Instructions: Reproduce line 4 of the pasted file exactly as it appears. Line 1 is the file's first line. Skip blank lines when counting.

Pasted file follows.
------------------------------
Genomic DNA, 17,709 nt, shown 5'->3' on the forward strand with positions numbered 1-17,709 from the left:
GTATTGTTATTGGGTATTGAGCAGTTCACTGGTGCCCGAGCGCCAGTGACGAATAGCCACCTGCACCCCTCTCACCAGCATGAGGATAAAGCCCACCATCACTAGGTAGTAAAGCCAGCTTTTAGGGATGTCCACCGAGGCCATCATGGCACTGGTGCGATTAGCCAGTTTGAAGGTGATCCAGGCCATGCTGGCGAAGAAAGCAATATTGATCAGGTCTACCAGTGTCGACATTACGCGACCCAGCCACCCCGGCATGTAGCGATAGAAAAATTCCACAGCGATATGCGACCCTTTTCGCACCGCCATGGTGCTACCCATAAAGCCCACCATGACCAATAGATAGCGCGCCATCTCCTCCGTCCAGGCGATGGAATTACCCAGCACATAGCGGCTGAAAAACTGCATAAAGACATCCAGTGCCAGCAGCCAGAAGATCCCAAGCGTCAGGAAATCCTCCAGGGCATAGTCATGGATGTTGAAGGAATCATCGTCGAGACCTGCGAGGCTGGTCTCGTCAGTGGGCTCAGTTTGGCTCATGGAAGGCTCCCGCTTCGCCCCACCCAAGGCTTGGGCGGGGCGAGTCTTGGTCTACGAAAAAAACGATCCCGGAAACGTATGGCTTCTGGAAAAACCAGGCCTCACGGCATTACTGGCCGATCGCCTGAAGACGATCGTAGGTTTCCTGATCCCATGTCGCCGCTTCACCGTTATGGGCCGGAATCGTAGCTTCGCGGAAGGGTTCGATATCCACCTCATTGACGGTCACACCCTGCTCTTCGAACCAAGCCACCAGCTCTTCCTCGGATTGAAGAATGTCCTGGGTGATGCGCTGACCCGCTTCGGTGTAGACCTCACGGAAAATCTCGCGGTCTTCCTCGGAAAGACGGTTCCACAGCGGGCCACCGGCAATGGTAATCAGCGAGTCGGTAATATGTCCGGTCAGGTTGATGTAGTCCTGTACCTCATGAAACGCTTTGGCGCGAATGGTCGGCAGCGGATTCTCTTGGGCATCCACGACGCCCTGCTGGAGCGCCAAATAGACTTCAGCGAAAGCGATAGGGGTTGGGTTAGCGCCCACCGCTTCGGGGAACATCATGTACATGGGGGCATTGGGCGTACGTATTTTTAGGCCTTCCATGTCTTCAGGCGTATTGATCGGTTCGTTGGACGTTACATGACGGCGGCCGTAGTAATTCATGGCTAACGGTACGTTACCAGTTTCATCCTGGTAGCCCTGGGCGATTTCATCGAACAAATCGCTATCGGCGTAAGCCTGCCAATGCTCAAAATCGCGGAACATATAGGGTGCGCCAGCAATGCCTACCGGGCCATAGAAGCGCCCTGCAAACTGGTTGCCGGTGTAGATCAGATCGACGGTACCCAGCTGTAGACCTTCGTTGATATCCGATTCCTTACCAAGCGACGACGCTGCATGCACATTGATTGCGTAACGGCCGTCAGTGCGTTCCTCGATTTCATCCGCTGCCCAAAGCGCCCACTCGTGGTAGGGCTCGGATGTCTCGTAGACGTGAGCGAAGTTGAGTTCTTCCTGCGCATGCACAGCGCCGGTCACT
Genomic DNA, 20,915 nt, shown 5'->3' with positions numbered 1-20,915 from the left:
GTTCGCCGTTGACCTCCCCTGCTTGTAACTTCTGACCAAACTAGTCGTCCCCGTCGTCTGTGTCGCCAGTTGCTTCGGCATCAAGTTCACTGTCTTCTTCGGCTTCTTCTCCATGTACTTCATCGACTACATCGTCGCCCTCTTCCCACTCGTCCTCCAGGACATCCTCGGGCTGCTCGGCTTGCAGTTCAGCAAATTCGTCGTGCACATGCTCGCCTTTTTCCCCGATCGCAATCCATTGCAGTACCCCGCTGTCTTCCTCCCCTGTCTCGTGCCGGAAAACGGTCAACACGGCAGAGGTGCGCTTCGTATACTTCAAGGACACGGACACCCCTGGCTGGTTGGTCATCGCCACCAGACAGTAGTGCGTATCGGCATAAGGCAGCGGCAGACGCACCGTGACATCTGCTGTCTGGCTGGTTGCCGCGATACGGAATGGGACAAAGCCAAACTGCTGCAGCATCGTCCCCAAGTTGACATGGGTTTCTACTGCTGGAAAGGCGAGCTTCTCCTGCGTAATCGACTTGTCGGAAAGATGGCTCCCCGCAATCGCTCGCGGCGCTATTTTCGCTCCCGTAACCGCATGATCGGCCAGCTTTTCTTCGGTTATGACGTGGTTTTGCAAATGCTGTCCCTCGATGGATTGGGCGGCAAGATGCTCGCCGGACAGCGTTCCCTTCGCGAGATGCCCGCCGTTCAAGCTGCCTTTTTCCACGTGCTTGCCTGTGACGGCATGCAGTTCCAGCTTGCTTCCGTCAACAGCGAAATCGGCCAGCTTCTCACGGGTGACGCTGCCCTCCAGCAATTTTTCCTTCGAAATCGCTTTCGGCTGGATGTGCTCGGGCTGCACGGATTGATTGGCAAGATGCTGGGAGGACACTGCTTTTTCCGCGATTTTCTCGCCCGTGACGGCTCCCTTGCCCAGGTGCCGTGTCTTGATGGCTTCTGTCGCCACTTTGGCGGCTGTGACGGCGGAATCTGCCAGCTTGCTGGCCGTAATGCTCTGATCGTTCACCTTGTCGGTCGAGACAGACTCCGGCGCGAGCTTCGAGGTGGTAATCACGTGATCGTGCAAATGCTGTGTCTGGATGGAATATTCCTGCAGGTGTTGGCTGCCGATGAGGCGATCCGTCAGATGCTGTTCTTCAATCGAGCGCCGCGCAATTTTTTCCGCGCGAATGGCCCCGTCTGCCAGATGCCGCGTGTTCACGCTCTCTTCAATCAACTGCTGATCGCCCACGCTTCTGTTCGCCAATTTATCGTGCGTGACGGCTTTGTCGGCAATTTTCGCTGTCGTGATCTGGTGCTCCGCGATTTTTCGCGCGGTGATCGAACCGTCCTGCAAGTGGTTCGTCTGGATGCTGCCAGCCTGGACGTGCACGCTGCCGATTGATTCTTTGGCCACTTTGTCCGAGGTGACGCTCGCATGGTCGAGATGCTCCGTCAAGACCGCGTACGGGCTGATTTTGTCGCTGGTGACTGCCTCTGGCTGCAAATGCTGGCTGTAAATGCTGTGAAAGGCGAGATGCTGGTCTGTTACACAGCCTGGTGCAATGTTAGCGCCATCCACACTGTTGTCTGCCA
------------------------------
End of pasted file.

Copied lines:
GTTCGCCGTTGACCTCCCCTGCTTGTAACTTCTGACCAAACTAGTCGTCCCCGTCGTCTGTGTCGCCAGTTGCTTCGGCATCAAGTTCACTGTCTTCTTCGGCTTCTTCTCCATGTACTTCATCGACTACATCGTCGCCCTCTTCCCACTCGTCCTCCAGGACATCCTCGGGCTGCTCGGCTTGCAGTTCAGCAAATTCGTCGTGCACATGCTCGCCTTTTTCCCCGATCGCAATCCATTGCAGTACCCCGCTGTCTTCCTCCCCTGTCTCGTGCCGGAAAACGGTCAACACGGCAGAGGTGCGCTTCGTATACTTCAAGGACACGGACACCCCTGGCTGGTTGGTCATCGCCACCAGACAGTAGTGCGTATCGGCATAAGGCAGCGGCAGACGCACCGTGACATCTGCTGTCTGGCTGGTTGCCGCGATACGGAATGGGACAAAGCCAAACTGCTGCAGCATCGTCCCCAAGTTGACATGGGTTTCTACTGCTGGAAAGGCGAGCTTCTCCTGCGTAATCGACTTGTCGGAAAGATGGCTCCCCGCAATCGCTCGCGGCGCTATTTTCGCTCCCGTAACCGCATGATCGGCCAGCTTTTCTTCGGTTATGACGTGGTTTTGCAAATGCTGTCCCTCGATGGATTGGGCGGCAAGATGCTCGCCGGACAGCGTTCCCTTCGCGAGATGCCCGCCGTTCAAGCTGCCTTTTTCCACGTGCTTGCCTGTGACGGCATGCAGTTCCAGCTTGCTTCCGTCAACAGCGAAATCGGCCAGCTTCTCACGGGTGACGCTGCCCTCCAGCAATTTTTCCTTCGAAATCGCTTTCGGCTGGATGTGCTCGGGCTGCACGGATTGATTGGCAAGATGCTGGGAGGACACTGCTTTTTCCGCGATTTTCTCGCCCGTGACGGCTCCCTTGCCCAGGTGCCGTGTCTTGATGGCTTCTGTCGCCACTTTGGCGGCTGTGACGGCGGAATCTGCCAGCTTGCTGGCCGTAATGCTCTGATCGTTCACCTTGTCGGTCGAGACAGACTCCGGCGCGAGCTTCGAGGTGGTAATCACGTGATCGTGCAAATGCTGTGTCTGGATGGAATATTCCTGCAGGTGTTGGCTGCCGATGAGGCGATCCGTCAGATGCTGTTCTTCAATCGAGCGCCGCGCAATTTTTTCCGCGCGAATGGCCCCGTCTGCCAGATGCCGCGTGTTCACGCTCTCTTCAATCAACTGCTGATCGCCCACGCTTCTGTTCGCCAATTTATCGTGCGTGACGGCTTTGTCGGCAATTTTCGCTGTCGTGATCTGGTGCTCCGCGATTTTTCGCGCGGTGATCGAACCGTCCTGCAAGTGGTTCGTCTGGATGCTGCCAGCCTGGACGTGCACGCTGCCGATTGATTCTTTGGCCACTTTGTCCGAGGTGACGCTCGCATGGTCGAGATGCTCCGTCAAGACCGCGTACGGGCTGATTTTGTCGCTGGTGACTGCCTCTGGCTGCAAATGCTGGCTGTAAATGCTGTGAAAGGCGAGATGCTGGTCTGTTACACAGCCTGGTGCAATGTTAGCGCCATCCACACTGTTGTCTGCCA